A new piece of research on red junglefowl, an ancestor of chickens, has shown that males can adjust the speed and effectiveness of their sperm, based on whether they find their mate attractive.
Published in the Proceedings of the Royal Society B, the study adds to the growing body of evidence that males from promiscuous species, including humans, increase the chances of fertilization when the female is deemed to be attractive.
"Female attractiveness is determined by the expression of a sexual ornament - the comb - which is phenotypically and genetically correlated to the number and mass of eggs females lay," ABC Science quoted co-authors Dr. Charlie Cornwallis, of the University of Oxford, and Dr Emily O'Connor, of the Royal Veterinary College, as saying.
They reveal that the males had either just mated with attractive or unattractive females.
The researchers later separated the sperm from the seminal fluid, and analyzed the quantity and characteristics of both.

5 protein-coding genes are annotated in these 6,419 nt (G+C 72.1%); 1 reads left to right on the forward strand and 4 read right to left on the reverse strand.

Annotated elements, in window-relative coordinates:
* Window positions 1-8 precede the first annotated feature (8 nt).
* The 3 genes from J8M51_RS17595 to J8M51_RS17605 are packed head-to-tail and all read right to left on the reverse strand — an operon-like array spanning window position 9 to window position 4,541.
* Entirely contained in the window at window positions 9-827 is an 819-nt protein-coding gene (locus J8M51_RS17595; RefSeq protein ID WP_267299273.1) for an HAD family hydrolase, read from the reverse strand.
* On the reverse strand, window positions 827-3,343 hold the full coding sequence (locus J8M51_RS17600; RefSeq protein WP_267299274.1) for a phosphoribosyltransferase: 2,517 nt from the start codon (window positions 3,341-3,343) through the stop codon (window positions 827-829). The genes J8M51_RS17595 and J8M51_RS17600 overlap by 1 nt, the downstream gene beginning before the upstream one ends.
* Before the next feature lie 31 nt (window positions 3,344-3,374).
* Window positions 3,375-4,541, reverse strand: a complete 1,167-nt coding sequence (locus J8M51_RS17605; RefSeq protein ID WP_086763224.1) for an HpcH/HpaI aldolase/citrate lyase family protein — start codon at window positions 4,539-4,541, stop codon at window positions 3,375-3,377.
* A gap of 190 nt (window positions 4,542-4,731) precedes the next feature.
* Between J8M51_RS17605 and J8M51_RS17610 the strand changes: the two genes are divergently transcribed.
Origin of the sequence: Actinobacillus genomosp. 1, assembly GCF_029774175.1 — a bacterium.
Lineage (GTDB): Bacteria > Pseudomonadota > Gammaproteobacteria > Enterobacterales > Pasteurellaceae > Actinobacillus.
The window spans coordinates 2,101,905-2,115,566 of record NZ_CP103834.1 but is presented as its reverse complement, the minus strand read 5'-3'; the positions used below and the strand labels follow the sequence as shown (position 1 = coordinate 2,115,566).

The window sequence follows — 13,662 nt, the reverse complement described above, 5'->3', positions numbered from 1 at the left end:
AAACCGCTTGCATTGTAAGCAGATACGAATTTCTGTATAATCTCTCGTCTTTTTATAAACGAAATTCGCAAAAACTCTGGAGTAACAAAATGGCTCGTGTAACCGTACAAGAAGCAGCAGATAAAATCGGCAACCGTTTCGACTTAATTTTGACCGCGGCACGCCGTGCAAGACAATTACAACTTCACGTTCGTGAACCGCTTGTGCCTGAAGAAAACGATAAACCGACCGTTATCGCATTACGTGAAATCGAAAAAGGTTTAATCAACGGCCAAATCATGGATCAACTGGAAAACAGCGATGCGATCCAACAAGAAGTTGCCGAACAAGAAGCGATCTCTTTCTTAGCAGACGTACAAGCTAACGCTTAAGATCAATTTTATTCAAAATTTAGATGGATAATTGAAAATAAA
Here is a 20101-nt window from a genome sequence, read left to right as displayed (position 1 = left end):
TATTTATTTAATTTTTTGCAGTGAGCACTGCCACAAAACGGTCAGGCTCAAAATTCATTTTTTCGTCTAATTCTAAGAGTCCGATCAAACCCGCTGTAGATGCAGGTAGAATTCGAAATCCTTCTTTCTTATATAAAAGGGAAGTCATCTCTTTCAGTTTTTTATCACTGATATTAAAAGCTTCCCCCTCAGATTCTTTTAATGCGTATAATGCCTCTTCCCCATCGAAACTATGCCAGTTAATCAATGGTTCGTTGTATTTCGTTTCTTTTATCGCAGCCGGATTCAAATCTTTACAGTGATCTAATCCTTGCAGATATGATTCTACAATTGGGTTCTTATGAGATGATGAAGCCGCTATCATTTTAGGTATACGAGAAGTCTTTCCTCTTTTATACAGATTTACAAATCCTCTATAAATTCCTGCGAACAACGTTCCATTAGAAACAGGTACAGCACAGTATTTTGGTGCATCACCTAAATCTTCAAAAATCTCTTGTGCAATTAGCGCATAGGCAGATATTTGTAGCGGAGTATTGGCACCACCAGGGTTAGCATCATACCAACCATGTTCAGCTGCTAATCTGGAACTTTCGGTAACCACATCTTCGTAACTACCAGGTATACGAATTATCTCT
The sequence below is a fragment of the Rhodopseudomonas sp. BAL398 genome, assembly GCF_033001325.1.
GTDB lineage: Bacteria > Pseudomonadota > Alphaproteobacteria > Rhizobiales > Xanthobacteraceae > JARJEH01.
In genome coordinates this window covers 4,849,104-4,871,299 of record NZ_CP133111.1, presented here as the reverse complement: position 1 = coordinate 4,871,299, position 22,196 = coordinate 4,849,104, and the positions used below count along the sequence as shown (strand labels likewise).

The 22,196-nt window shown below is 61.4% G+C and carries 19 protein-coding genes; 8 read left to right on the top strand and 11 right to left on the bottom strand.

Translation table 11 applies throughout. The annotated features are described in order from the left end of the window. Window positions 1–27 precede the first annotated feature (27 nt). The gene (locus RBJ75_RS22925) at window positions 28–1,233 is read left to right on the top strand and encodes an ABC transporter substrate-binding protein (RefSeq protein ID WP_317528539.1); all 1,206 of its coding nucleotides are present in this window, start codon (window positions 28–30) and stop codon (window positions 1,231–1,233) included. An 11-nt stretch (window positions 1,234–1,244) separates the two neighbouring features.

"There was a strong relationship between sperm velocity and the volume of the ejaculate sperm came from," write Cornwallis and O'Connor, adding that males allocated "larger ejaculates to attractive females".
Although the researchers have yet to unravel the mystery behind it, they have an have an intriguing theory.
"Males may alter the velocity of sperm they allocate to copulations by strategically firing their left and right ejaculatory ducts, which can operate independently," they say.
Thus, according to them, stimulation from sexy, attractive females leads to the double firing.
"Furthermore, differential firing of left and right ejaculatory ducts may contribute to how males strategically change the number of sperm in their ejaculates, a phenomenon that is widespread, but for which the mechanism remains unknown," they say.
The researchers now hope that future studies will better identify how males adjust the sperm and seminal fluid in their ejaculates, and how this affects fertility rates.